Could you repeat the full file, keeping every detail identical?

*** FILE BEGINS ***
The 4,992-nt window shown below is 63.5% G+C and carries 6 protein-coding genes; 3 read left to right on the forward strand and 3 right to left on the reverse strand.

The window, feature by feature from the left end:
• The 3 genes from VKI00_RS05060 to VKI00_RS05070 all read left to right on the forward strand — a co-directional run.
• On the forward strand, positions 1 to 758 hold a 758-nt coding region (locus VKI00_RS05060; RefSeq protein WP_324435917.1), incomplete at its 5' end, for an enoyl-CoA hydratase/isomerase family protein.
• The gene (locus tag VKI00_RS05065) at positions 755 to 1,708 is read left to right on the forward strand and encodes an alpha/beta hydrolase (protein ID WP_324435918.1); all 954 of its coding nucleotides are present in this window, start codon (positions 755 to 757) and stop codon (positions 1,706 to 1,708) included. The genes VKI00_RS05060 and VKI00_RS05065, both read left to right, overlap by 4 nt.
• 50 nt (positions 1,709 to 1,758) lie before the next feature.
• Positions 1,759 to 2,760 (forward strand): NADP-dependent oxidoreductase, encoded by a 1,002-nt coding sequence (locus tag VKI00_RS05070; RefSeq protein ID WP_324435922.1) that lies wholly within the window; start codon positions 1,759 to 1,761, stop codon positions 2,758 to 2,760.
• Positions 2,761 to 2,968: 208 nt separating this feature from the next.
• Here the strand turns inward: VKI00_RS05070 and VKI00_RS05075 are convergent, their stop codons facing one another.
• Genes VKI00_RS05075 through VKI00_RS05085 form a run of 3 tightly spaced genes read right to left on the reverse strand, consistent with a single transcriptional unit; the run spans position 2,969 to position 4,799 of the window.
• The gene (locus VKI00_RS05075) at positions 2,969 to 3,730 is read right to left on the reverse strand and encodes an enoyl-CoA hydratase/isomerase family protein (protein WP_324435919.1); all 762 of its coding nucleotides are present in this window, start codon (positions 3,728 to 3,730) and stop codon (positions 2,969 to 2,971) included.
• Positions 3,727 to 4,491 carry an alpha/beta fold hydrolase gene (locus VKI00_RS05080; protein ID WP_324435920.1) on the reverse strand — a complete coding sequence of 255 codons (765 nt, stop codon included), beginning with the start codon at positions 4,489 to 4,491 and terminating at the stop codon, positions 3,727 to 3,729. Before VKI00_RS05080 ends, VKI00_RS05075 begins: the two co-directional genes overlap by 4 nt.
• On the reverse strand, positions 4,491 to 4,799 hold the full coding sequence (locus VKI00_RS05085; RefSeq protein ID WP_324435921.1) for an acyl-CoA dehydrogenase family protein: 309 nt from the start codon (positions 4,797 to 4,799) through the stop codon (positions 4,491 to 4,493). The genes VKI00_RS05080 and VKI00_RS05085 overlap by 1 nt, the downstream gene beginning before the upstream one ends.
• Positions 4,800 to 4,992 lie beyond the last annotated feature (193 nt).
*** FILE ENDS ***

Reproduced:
The 4,992-nt window shown below is 63.5% G+C and carries 6 protein-coding genes; 3 read left to right on the forward strand and 3 right to left on the reverse strand.

The window, feature by feature from the left end:
• The 3 genes from VKI00_RS05060 to VKI00_RS05070 all read left to right on the forward strand — a co-directional run.
• On the forward strand, positions 1 to 758 hold a 758-nt coding region (locus VKI00_RS05060; RefSeq protein WP_324435917.1), incomplete at its 5' end, for an enoyl-CoA hydratase/isomerase family protein.
• The gene (locus tag VKI00_RS05065) at positions 755 to 1,708 is read left to right on the forward strand and encodes an alpha/beta hydrolase (protein ID WP_324435918.1); all 954 of its coding nucleotides are present in this window, start codon (positions 755 to 757) and stop codon (positions 1,706 to 1,708) included. The genes VKI00_RS05060 and VKI00_RS05065, both read left to right, overlap by 4 nt.
• 50 nt (positions 1,709 to 1,758) lie before the next feature.
• Positions 1,759 to 2,760 (forward strand): NADP-dependent oxidoreductase, encoded by a 1,002-nt coding sequence (locus tag VKI00_RS05070; RefSeq protein ID WP_324435922.1) that lies wholly within the window; start codon positions 1,759 to 1,761, stop codon positions 2,758 to 2,760.
• Positions 2,761 to 2,968: 208 nt separating this feature from the next.
• Here the strand turns inward: VKI00_RS05070 and VKI00_RS05075 are convergent, their stop codons facing one another.
• Genes VKI00_RS05075 through VKI00_RS05085 form a run of 3 tightly spaced genes read right to left on the reverse strand, consistent with a single transcriptional unit; the run spans position 2,969 to position 4,799 of the window.
• The gene (locus VKI00_RS05075) at positions 2,969 to 3,730 is read right to left on the reverse strand and encodes an enoyl-CoA hydratase/isomerase family protein (protein WP_324435919.1); all 762 of its coding nucleotides are present in this window, start codon (positions 3,728 to 3,730) and stop codon (positions 2,969 to 2,971) included.
• Positions 3,727 to 4,491 carry an alpha/beta fold hydrolase gene (locus VKI00_RS05080; protein ID WP_324435920.1) on the reverse strand — a complete coding sequence of 255 codons (765 nt, stop codon included), beginning with the start codon at positions 4,489 to 4,491 and terminating at the stop codon, positions 3,727 to 3,729. Before VKI00_RS05080 ends, VKI00_RS05075 begins: the two co-directional genes overlap by 4 nt.
• On the reverse strand, positions 4,491 to 4,799 hold the full coding sequence (locus VKI00_RS05085; RefSeq protein ID WP_324435921.1) for an acyl-CoA dehydrogenase family protein: 309 nt from the start codon (positions 4,797 to 4,799) through the stop codon (positions 4,491 to 4,493). The genes VKI00_RS05080 and VKI00_RS05085 overlap by 1 nt, the downstream gene beginning before the upstream one ends.
• Positions 4,800 to 4,992 lie beyond the last annotated feature (193 nt).